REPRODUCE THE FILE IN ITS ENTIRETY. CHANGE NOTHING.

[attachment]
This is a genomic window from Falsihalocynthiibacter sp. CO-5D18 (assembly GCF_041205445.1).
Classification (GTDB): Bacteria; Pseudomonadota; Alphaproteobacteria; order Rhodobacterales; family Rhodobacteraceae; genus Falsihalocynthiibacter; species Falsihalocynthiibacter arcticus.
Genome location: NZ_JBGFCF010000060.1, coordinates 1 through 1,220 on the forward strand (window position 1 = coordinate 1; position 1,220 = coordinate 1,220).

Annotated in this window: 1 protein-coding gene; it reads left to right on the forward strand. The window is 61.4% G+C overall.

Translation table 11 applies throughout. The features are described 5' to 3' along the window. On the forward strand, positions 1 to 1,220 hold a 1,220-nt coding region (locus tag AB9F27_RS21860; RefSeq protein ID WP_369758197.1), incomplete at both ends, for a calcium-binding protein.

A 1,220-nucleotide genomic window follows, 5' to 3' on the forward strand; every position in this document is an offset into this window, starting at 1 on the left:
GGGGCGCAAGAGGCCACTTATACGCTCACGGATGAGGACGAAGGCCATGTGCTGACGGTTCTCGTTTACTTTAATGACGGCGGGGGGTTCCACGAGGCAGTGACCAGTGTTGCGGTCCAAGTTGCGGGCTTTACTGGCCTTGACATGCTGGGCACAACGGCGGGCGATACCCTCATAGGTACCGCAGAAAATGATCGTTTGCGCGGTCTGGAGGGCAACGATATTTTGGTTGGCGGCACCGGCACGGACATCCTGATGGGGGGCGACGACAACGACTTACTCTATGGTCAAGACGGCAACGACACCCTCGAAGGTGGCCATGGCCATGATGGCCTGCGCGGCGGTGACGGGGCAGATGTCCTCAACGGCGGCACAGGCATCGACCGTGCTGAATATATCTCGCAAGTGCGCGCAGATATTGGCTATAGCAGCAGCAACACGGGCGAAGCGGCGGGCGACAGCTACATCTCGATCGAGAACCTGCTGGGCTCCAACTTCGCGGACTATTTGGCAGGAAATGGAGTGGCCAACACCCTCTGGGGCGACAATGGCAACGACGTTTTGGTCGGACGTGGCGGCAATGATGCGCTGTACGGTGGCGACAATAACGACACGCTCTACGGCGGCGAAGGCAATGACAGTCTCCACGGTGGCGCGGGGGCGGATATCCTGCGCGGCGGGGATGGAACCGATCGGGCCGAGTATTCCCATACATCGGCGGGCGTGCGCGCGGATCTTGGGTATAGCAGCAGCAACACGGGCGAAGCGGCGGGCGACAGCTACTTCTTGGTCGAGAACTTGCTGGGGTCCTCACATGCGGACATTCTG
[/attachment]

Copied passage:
This is a genomic window from Falsihalocynthiibacter sp. CO-5D18 (assembly GCF_041205445.1).
Classification (GTDB): Bacteria; Pseudomonadota; Alphaproteobacteria; order Rhodobacterales; family Rhodobacteraceae; genus Falsihalocynthiibacter; species Falsihalocynthiibacter arcticus.
Genome location: NZ_JBGFCF010000060.1, coordinates 1 through 1,220 on the forward strand (window position 1 = coordinate 1; position 1,220 = coordinate 1,220).

Annotated in this window: 1 protein-coding gene; it reads left to right on the forward strand. The window is 61.4% G+C overall.

Translation table 11 applies throughout. The features are described 5' to 3' along the window. On the forward strand, positions 1 to 1,220 hold a 1,220-nt coding region (locus tag AB9F27_RS21860; RefSeq protein ID WP_369758197.1), incomplete at both ends, for a calcium-binding protein.

A 1,220-nucleotide genomic window follows, 5' to 3' on the forward strand; every position in this document is an offset into this window, starting at 1 on the left:
GGGGCGCAAGAGGCCACTTATACGCTCACGGATGAGGACGAAGGCCATGTGCTGACGGTTCTCGTTTACTTTAATGACGGCGGGGGGTTCCACGAGGCAGTGACCAGTGTTGCGGTCCAAGTTGCGGGCTTTACTGGCCTTGACATGCTGGGCACAACGGCGGGCGATACCCTCATAGGTACCGCAGAAAATGATCGTTTGCGCGGTCTGGAGGGCAACGATATTTTGGTTGGCGGCACCGGCACGGACATCCTGATGGGGGGCGACGACAACGACTTACTCTATGGTCAAGACGGCAACGACACCCTCGAAGGTGGCCATGGCCATGATGGCCTGCGCGGCGGTGACGGGGCAGATGTCCTCAACGGCGGCACAGGCATCGACCGTGCTGAATATATCTCGCAAGTGCGCGCAGATATTGGCTATAGCAGCAGCAACACGGGCGAAGCGGCGGGCGACAGCTACATCTCGATCGAGAACCTGCTGGGCTCCAACTTCGCGGACTATTTGGCAGGAAATGGAGTGGCCAACACCCTCTGGGGCGACAATGGCAACGACGTTTTGGTCGGACGTGGCGGCAATGATGCGCTGTACGGTGGCGACAATAACGACACGCTCTACGGCGGCGAAGGCAATGACAGTCTCCACGGTGGCGCGGGGGCGGATATCCTGCGCGGCGGGGATGGAACCGATCGGGCCGAGTATTCCCATACATCGGCGGGCGTGCGCGCGGATCTTGGGTATAGCAGCAGCAACACGGGCGAAGCGGCGGGCGACAGCTACTTCTTGGTCGAGAACTTGCTGGGGTCCTCACATGCGGACATTCTG